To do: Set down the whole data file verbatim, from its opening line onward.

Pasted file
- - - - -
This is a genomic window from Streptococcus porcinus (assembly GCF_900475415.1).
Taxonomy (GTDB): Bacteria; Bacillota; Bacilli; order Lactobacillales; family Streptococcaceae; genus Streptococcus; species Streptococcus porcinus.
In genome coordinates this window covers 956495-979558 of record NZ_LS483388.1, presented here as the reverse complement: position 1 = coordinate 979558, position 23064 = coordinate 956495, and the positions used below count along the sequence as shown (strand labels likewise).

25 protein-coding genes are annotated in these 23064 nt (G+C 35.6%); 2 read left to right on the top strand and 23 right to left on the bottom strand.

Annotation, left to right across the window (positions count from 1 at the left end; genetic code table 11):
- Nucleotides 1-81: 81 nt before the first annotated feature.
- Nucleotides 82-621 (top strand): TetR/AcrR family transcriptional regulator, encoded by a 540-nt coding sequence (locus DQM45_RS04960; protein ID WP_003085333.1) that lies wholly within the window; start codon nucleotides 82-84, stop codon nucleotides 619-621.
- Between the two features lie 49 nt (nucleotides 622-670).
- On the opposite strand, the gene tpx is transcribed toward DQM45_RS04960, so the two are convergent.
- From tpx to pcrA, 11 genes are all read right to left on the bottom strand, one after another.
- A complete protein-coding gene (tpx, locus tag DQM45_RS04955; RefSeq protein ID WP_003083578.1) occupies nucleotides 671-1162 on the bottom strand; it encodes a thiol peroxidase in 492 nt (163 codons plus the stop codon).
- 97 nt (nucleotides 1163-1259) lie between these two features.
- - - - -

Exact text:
This is a genomic window from Streptococcus porcinus (assembly GCF_900475415.1).
Taxonomy (GTDB): Bacteria; Bacillota; Bacilli; order Lactobacillales; family Streptococcaceae; genus Streptococcus; species Streptococcus porcinus.
In genome coordinates this window covers 956495-979558 of record NZ_LS483388.1, presented here as the reverse complement: position 1 = coordinate 979558, position 23064 = coordinate 956495, and the positions used below count along the sequence as shown (strand labels likewise).

25 protein-coding genes are annotated in these 23064 nt (G+C 35.6%); 2 read left to right on the top strand and 23 right to left on the bottom strand.

Annotation, left to right across the window (positions count from 1 at the left end; genetic code table 11):
- Nucleotides 1-81: 81 nt before the first annotated feature.
- Nucleotides 82-621 (top strand): TetR/AcrR family transcriptional regulator, encoded by a 540-nt coding sequence (locus DQM45_RS04960; protein ID WP_003085333.1) that lies wholly within the window; start codon nucleotides 82-84, stop codon nucleotides 619-621.
- Between the two features lie 49 nt (nucleotides 622-670).
- On the opposite strand, the gene tpx is transcribed toward DQM45_RS04960, so the two are convergent.
- From tpx to pcrA, 11 genes are all read right to left on the bottom strand, one after another.
- A complete protein-coding gene (tpx, locus tag DQM45_RS04955; RefSeq protein ID WP_003083578.1) occupies nucleotides 671-1162 on the bottom strand; it encodes a thiol peroxidase in 492 nt (163 codons plus the stop codon).
- 97 nt (nucleotides 1163-1259) lie between these two features.